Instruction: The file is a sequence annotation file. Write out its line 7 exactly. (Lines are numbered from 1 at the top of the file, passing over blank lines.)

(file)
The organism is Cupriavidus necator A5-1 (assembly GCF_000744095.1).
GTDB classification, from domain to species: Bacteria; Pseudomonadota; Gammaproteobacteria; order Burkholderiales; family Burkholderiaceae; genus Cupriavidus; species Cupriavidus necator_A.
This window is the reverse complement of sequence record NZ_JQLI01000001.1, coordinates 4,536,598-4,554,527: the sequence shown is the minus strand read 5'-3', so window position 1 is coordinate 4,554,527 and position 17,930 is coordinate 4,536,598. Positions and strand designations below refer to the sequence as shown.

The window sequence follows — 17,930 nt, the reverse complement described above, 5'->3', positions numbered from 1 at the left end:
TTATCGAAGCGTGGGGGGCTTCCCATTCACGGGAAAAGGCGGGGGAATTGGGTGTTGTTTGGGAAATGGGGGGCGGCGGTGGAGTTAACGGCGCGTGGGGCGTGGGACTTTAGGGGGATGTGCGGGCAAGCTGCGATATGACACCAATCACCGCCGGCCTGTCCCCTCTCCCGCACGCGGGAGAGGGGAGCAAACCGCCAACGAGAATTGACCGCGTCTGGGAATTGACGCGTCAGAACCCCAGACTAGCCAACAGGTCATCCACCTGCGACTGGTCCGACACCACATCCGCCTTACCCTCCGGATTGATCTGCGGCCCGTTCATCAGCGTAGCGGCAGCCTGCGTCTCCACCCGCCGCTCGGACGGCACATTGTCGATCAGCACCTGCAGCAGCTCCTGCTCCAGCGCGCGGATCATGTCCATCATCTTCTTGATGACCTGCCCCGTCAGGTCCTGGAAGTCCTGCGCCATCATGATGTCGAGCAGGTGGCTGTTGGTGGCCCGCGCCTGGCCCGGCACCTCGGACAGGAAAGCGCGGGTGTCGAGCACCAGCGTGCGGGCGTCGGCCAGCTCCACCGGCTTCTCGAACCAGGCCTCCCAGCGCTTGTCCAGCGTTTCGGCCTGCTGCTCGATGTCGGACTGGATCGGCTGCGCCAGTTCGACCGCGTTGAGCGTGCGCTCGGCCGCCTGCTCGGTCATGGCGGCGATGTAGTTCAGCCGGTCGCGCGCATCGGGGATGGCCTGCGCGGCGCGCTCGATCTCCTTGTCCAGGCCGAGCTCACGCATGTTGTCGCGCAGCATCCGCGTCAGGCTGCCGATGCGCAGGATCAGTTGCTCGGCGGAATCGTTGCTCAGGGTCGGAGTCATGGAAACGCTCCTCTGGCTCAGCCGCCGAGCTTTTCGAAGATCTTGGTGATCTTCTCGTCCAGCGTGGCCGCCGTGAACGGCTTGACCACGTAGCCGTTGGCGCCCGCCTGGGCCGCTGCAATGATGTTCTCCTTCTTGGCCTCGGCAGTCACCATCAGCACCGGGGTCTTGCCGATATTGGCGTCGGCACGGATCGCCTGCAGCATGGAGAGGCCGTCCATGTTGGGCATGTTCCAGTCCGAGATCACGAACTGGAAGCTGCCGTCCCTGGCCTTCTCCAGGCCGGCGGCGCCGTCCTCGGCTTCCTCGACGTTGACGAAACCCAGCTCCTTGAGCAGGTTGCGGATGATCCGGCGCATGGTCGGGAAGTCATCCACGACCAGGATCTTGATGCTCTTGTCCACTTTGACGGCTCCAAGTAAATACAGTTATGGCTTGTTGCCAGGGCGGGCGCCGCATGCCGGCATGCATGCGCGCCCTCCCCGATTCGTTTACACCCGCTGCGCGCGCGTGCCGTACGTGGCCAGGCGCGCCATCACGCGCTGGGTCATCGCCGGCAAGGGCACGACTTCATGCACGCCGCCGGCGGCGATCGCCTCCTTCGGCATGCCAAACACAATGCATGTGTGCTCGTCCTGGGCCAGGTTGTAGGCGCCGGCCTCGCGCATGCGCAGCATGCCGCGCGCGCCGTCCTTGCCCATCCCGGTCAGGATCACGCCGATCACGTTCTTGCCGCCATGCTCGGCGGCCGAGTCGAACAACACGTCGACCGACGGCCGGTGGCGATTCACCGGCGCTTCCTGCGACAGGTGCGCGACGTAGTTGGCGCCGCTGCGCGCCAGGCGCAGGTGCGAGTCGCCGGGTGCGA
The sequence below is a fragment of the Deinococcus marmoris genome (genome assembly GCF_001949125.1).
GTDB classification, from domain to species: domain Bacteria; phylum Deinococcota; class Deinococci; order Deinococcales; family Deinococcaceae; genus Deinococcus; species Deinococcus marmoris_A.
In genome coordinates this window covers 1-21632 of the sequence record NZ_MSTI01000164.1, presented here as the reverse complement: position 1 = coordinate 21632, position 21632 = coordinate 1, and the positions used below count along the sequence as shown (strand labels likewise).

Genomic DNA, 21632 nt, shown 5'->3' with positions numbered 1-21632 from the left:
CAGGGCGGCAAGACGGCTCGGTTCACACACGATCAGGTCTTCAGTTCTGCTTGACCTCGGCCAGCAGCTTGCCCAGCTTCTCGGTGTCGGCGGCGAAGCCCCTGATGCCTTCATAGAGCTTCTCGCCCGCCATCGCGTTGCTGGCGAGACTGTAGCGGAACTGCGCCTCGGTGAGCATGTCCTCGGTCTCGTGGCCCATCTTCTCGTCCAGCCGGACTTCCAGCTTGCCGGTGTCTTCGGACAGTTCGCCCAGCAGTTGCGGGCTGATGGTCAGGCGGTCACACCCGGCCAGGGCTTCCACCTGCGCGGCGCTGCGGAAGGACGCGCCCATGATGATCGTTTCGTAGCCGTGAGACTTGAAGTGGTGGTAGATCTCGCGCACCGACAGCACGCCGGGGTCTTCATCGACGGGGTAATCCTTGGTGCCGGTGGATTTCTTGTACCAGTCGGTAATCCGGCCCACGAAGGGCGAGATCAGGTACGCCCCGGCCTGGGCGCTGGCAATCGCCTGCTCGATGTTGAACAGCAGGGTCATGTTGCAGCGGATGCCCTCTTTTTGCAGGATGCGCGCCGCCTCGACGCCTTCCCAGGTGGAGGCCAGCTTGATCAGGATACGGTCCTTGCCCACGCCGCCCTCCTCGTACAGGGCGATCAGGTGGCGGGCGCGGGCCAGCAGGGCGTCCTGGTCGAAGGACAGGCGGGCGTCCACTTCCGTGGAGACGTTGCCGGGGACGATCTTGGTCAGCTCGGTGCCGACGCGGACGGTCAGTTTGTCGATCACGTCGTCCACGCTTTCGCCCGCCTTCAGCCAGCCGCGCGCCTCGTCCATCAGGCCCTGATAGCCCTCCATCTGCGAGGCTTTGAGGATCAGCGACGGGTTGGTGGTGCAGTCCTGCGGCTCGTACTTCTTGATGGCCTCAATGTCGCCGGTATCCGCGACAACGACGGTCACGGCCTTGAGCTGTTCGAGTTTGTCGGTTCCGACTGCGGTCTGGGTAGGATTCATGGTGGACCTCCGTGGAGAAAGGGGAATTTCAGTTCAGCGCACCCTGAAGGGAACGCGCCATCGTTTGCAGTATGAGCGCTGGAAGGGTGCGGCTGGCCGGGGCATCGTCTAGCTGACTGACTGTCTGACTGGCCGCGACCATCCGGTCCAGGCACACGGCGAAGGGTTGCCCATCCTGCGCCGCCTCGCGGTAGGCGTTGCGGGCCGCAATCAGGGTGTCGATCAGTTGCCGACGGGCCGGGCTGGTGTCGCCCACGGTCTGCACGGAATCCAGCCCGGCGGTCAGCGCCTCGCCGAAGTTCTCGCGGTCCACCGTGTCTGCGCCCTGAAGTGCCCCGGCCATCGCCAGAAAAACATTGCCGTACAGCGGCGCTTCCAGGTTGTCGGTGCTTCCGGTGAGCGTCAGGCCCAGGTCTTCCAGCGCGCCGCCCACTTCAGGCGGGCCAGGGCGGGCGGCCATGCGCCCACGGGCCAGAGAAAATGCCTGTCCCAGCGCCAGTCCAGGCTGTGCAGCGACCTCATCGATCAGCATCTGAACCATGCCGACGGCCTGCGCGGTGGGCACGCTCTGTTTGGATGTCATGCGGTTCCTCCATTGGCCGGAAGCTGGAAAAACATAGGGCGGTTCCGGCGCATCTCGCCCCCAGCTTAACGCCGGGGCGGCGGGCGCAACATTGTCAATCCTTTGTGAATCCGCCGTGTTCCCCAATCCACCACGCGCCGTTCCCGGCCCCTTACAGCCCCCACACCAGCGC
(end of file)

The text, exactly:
GTDB classification, from domain to species: domain Bacteria; phylum Deinococcota; class Deinococci; order Deinococcales; family Deinococcaceae; genus Deinococcus; species Deinococcus marmoris_A.